PORTER: There’s both a shallow way and a deep way to answer this question. The shallow answer is because we as listeners love to be the first to lay claim to a new artist. We believe that siding with an artist before anyone else gives us “hipster cred”, a form of social currency to gain credibility amongst our peers. It’s similar to being that kid in elementary school who had light up shoes before anyone else: we all thought it was cool, copied them, and gave them credit until that fad ended with the introduction to yo-yos or Pokémon cards.
The deeper answer is that humanity celebrates greatness. We spend hours having these trivial arguments about Top 5 rappers and the like because we admire them and are jealous of their accomplishments. We have a terrible habit of speaking in hyperbole about things we admire because we want to say that we’ve recognized their talent, even if said talent isn't worthy of such praise. By seeing and recognizing a potential prodigy before they reach greatness gives us a chance to feel like we played a role in person’s greatness, no matter how negligible (or nonexistent) of a role we really play. In most cases, the greats are the King Lear or Hamlet to our Tree #2.
(Ed. Note: Those facial markings are Hindu symbols most commonly used as a charm to bring good fortune)
Treske, is there an artist that would make a good comparison to the current stature of Jai Paul?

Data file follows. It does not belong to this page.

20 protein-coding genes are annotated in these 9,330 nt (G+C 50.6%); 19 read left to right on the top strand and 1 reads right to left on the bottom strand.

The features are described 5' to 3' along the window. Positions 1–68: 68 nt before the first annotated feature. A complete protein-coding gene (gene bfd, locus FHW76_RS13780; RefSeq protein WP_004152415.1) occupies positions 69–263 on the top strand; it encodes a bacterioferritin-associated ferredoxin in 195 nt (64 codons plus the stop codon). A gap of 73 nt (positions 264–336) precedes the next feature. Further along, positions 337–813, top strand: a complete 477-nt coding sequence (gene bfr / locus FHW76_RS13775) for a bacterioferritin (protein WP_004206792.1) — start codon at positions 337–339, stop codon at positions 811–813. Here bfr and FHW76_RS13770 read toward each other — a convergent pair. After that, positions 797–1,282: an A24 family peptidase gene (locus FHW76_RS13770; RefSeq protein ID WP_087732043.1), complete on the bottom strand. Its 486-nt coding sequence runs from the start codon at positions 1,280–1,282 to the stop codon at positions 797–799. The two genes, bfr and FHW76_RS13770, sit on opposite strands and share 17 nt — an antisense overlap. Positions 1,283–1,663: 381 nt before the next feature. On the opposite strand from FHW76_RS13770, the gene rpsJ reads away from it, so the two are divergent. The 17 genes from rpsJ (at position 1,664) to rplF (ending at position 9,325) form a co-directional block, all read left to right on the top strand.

TRESKE: Musically, it is difficult to find a talent that is analogous because many artists that exhibited such potential and never persisted (like The Stone Roses, The Velvet Underground, etc.) released full-length albums. In searching for the right comparison, I am going to the world of sports.
I would compare Jai Paul’s current stature directly to post-Kentucky Anthony Davis: an anointed and undeniably talented individual who has not yet proved it at a level of depth. Jai’s album is akin to Anthony’s first three NBA seasons… His time to prove it’s real. Either way we have the highs of "Jasmine", "BTSTU", and "Str8 Outta Mumbai", but the thought of a full-length is mouth-watering.
PORTER: With all that being said, can we come to a conclusion on Jai Paul? Do we buy into the hype?
TRESKE: I am ALL IN. I think we have a genius on our hands. Within three releases, Jai Paul has created a sound that other artists are directly emulating. That is the result of prodigious talent and vision… All the makings of a genius. Listen to Ben Khan or the song “Fiction” by Harriet Brown and the Astronauts etc. and tell me you don’t hear Jai’s fingerprints ALL over their music. I think Jai can, and will, drive and shape music as we know it. The only potential album I am more excited for in 2015 is Frank Ocean’s, AKA, a genius.
PORTER: I think that Jai Paul is a prototypical talent, and that he has the potential to be a groundbreaking artist. We haven’t seen many (if any) artists like him, which makes his story all the more exciting. But I think it’s too early to call him a “genius”. We call Frank Ocean a genius because he has an album and two mixtapes rather than a few songs. D’Angelo disappeared too, but he had Brown Sugar and Voodoo to earn his genius label. It’s difficult to make a rational judgement off of only two songs and I think that his hype is heavily influenced by his potential. Rather than seeing him as an Anthony Davis, my best comparison for him is Milwaukee's Giannis Antetokounmpo: he’s a relatively obscure talent (outside of those who follow things like that) who has shown flashes of brilliance, but I’d like to see more work out of him before we crown him.
Hopefully we hear that work from him this year, or at all. The saddest thing in life is wasted talent.